Ironically, Todd Gurley has received the exact same punishment that was given to former Georgia wide receiver A. J. Green in 2010 for essentially the same infraction.
Make no mistake — A. J. Green broke the rules. And Todd Gurley broke the rules, whether or not we agree with them. So they both deserved punishment.
But hasn’t Gurley been punished enough, especially compared to how others aren’t being punished? For example, contrast the Gurley situation to the ongoing saga of Jameis Winston down at FSU.
Todd missed the Missouri and Arkansas games so far for signing autographs and then admitting what he did. Jameis missed the game against Clemson for a completely different offense that could not be denied because of multiple witnesses.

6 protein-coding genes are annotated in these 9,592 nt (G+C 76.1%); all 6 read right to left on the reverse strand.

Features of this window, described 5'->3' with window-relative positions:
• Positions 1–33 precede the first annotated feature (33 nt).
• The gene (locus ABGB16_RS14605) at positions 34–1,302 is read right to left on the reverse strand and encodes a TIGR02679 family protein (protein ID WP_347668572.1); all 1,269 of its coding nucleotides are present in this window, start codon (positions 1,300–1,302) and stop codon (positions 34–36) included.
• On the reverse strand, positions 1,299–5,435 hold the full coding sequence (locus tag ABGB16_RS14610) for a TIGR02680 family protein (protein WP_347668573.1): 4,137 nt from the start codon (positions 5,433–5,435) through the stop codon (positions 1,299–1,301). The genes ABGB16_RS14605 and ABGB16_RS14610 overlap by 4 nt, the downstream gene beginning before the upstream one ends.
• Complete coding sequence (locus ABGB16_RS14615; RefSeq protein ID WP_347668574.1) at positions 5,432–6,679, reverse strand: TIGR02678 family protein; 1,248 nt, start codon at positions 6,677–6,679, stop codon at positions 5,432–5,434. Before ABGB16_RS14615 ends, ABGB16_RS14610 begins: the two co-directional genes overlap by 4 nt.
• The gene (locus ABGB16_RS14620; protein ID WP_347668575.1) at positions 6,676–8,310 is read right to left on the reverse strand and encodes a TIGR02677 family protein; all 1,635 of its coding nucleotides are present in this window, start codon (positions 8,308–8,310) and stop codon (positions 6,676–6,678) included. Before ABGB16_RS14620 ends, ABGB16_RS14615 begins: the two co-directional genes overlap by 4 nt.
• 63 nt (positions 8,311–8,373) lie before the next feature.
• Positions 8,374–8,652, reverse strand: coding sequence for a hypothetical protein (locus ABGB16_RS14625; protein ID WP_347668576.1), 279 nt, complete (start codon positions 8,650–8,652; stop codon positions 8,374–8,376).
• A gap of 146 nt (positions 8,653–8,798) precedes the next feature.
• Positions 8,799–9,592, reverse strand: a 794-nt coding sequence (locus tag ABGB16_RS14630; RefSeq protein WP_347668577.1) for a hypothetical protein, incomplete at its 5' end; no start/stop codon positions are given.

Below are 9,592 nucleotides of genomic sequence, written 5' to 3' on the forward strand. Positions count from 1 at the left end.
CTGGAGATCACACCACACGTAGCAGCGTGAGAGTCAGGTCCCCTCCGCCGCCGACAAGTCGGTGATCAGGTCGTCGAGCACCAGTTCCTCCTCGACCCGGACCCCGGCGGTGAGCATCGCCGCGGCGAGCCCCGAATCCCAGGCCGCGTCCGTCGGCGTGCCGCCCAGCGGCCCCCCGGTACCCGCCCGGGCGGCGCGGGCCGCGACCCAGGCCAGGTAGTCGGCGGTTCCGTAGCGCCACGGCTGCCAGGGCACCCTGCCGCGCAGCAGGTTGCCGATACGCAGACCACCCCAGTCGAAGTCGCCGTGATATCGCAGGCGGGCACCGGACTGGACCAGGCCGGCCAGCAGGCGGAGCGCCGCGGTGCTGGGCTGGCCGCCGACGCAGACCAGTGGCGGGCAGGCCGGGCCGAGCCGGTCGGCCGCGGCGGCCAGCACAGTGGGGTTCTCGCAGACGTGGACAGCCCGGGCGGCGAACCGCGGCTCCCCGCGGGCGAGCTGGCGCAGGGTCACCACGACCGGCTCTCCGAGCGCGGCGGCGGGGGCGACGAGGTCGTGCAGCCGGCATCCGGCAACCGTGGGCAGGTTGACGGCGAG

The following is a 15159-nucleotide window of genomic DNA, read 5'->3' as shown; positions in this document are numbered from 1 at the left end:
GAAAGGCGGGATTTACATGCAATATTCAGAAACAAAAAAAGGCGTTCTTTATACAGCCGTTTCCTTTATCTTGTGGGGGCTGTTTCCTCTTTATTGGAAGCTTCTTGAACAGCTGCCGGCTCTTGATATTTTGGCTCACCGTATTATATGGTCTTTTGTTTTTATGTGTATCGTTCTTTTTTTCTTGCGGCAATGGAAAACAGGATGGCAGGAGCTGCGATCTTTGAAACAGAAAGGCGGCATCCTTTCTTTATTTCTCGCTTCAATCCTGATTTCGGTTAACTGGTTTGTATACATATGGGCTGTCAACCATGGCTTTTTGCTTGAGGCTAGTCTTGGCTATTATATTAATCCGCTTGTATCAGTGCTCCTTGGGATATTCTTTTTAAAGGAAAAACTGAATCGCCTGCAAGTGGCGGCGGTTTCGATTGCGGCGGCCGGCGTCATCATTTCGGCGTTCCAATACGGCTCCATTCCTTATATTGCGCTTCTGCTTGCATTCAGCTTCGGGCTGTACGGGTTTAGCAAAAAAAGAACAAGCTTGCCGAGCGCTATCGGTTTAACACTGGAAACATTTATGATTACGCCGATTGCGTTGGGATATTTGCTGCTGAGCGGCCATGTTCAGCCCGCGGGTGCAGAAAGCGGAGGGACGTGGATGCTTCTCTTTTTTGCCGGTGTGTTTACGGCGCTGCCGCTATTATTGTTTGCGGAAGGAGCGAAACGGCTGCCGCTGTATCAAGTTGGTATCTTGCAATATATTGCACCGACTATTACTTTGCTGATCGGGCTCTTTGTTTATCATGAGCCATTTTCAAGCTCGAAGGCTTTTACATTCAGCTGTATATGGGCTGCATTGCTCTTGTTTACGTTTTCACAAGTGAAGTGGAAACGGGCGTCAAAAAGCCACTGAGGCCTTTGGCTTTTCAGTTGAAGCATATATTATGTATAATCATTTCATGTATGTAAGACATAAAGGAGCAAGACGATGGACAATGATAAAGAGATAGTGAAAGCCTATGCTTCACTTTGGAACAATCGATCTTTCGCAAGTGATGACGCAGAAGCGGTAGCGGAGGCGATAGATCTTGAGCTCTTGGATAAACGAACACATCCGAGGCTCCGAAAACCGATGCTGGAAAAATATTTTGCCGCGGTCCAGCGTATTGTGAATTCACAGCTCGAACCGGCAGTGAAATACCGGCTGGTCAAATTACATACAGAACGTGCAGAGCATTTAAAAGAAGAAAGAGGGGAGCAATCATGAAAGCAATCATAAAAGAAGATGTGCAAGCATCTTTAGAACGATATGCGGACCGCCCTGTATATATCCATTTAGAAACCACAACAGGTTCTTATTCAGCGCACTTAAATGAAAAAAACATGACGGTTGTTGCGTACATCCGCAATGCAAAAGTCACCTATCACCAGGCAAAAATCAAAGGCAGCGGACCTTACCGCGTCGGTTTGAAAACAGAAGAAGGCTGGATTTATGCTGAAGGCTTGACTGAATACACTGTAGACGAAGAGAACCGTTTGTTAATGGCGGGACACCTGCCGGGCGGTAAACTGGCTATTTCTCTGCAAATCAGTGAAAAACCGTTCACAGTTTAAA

But Winston denies signing autographs for money and remains eligible to play, and there’s no reason to believe he won’t get away with it. The precedent has already been established. Remember when Johnny Manziel dug in his heels in spite of the overwhelming circumstantial evidence against him? He got off with a slap on the wrist by simply refusing to tell the truth. Apparently NCAA investigators have never heard of an invention known as a lie detector, the polygraph machine, which might help them get to real truth when someone appears to be lying through their teeth.
The NCAA forced Georgia offensive lineman Kolton Houston to undergo risky elective surgery in order to remedy a doctor’s mistake to gain his eligibility. So why can’t these players who appear to obviously be lying receive a shot of Sodium Pentothal, also known as truth serum, before they get interrogated?
Seeing the pathetic incompetence of the NCAA’s investigation into the Manziel case reminded me of Sergeant Schultz from the old TV show Hogan’s Heroes: